Having established this type of inner silence or stillness is in itself a milestone achievement, one that prepares us to experience the core self, the soul self, as a daily way of life. For example, from the space of inner silence, we can mindfully choose to listen, openly to our entire inner sense of being. We might then scan our inner sphere for any words, impressions, or incentives that come from within, from the core or root of our being. Prepared to listen, to recognize and to dynamically engage with this aspect of being, we inevitably succeed. If you have never meditated before, try this: Aim to listen in this very moment to whether or not you can hear birds chirping nearby, and I mean truly listen, right now…………. ……………Did you hear any birds? As you stopped what you were doing to listen, was there anything else in your mind? Or, did your mind come to complete stillness? If you were listening, really listening, then the mind was silent, open and receptive. It was prepared to hear, to receive information.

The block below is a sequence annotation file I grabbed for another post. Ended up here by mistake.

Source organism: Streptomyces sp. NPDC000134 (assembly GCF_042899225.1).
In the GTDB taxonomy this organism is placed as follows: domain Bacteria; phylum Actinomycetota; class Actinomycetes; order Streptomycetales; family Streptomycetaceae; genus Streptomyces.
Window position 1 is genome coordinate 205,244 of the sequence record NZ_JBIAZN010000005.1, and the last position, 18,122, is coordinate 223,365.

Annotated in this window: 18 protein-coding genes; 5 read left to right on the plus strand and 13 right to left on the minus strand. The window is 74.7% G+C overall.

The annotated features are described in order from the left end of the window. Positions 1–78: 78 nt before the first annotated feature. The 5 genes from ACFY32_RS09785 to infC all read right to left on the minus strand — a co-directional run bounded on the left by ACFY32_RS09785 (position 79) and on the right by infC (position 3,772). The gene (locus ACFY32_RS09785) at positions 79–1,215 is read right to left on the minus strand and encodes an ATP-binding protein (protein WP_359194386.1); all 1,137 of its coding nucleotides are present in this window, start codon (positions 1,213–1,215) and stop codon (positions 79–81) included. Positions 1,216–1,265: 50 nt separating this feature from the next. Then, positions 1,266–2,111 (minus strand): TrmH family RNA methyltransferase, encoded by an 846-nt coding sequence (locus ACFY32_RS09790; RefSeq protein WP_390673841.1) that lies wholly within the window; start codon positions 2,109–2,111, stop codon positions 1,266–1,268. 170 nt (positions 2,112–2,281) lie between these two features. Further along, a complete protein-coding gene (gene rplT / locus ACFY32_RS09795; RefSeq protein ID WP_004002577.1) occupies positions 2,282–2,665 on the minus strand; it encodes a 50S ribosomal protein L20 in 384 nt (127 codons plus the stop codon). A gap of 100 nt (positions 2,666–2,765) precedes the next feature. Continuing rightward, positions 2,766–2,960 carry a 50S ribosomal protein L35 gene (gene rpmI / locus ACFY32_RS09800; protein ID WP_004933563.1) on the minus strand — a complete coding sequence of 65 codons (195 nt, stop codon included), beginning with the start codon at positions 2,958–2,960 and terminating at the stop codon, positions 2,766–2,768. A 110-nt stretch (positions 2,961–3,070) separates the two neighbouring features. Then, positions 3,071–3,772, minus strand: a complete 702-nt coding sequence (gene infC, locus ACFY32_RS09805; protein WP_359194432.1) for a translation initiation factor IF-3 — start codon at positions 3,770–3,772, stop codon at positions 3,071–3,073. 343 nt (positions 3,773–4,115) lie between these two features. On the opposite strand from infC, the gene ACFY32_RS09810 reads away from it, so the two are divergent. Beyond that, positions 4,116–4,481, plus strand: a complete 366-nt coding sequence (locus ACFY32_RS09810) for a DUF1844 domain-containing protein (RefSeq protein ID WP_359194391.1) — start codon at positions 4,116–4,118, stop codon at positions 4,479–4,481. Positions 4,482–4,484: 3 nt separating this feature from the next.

This is the quickest style of meditation I know to get the mind in a state of stillness. Listening.
Once you have prepared yourself to listen, you are ready to hear and receive. It is then time to ask for the information you are seeking within. Who am I? What am I here to do? What are my core qualities? These are the type of contemplative questions we may ask. Expect that answers will bubble up, like from the bottom of a glass of champagne. They will rise to the surface of your awareness, even if it initially takes practice.
Don’t push or try too hard. That is more doing or yang activity (rather than yin receiving), which will take you in the opposite direction of where you are intending to head.
Contemplation is the act of listening and dialoguing with the inner self, with soul, with God or the Universe, the saints or angels, or however you may conceive of higher, more intangible spheres of consciousness.
Most of us may start by getting comfy in a soulful place and pulling out our journal. From our place of inner silence, we may pose a question for which we seek an answer. Then we write without editing, allowing words to form and spill from the inner sanctum of mind, through our pen, and onto the pages before us.